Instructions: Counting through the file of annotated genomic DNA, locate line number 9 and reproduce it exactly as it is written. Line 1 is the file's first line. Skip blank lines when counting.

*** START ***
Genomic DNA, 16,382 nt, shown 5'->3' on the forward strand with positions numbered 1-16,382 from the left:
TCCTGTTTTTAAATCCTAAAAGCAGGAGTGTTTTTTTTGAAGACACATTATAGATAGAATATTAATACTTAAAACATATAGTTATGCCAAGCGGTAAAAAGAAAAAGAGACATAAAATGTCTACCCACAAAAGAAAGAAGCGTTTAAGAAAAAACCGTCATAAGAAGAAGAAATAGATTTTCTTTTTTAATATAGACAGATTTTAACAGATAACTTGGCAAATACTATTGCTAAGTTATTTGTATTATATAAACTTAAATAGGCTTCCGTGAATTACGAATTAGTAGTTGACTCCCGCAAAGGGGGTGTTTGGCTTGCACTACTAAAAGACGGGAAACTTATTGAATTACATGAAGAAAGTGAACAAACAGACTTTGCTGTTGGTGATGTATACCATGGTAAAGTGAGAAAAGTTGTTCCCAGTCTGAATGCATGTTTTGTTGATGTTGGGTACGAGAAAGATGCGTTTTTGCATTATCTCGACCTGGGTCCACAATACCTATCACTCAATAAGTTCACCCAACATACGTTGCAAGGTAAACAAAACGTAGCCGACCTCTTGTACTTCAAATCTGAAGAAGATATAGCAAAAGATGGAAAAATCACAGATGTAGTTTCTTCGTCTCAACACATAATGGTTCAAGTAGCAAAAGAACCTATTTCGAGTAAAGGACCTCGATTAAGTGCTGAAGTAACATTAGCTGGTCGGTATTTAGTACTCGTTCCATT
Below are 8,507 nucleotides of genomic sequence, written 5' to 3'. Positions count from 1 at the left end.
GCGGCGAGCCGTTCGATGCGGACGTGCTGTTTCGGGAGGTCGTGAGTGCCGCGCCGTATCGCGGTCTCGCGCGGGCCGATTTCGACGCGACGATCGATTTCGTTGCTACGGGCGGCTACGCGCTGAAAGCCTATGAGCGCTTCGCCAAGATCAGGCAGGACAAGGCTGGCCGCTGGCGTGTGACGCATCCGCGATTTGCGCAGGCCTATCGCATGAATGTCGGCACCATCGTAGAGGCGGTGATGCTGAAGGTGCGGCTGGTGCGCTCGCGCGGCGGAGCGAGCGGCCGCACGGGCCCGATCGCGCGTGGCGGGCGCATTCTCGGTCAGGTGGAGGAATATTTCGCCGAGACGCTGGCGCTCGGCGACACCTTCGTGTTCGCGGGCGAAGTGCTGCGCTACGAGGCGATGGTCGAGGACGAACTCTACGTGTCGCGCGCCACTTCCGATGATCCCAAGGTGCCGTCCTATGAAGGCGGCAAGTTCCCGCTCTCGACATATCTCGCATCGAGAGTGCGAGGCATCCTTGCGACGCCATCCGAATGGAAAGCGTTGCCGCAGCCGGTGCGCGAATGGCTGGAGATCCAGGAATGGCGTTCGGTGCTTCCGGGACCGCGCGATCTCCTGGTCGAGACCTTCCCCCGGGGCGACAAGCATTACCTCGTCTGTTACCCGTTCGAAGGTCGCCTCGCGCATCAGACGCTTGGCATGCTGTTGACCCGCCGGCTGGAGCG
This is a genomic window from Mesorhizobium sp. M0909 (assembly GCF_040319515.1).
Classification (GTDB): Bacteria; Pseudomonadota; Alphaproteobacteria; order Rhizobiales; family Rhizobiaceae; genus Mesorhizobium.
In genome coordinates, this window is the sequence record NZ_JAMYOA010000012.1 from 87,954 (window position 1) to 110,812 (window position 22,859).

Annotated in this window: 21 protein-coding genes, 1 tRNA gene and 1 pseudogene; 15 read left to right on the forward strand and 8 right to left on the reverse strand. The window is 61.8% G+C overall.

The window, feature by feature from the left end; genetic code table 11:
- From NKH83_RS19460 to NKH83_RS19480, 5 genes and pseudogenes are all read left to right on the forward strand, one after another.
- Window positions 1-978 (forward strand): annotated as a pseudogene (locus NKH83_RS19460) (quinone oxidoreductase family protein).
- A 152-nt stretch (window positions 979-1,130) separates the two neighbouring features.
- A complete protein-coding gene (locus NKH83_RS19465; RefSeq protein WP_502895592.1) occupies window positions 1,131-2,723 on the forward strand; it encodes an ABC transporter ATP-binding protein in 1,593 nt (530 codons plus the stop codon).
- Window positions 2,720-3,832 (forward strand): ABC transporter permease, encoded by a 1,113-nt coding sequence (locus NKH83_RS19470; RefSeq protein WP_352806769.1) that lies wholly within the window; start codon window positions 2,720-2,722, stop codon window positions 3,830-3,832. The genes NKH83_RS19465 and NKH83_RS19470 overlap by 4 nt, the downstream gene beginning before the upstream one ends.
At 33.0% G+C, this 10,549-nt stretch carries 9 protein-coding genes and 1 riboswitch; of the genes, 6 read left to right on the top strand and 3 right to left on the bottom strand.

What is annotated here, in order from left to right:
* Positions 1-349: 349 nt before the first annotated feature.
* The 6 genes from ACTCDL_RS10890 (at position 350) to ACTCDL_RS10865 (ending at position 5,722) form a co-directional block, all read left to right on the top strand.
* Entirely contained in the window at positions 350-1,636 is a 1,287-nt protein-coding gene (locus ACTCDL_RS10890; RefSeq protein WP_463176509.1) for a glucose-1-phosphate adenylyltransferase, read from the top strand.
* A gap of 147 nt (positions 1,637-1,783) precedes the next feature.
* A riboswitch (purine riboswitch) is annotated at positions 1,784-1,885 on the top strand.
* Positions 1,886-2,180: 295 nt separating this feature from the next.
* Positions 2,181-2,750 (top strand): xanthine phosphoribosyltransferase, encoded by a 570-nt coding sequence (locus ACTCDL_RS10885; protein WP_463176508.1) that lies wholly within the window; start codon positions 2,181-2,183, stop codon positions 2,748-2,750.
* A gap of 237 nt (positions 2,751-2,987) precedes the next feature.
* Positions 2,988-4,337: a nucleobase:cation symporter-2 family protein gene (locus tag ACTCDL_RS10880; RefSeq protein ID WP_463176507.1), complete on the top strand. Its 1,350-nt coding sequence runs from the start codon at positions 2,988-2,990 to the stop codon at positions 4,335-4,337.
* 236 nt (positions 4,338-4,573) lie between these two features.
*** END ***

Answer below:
The window, feature by feature from the left end; genetic code table 11: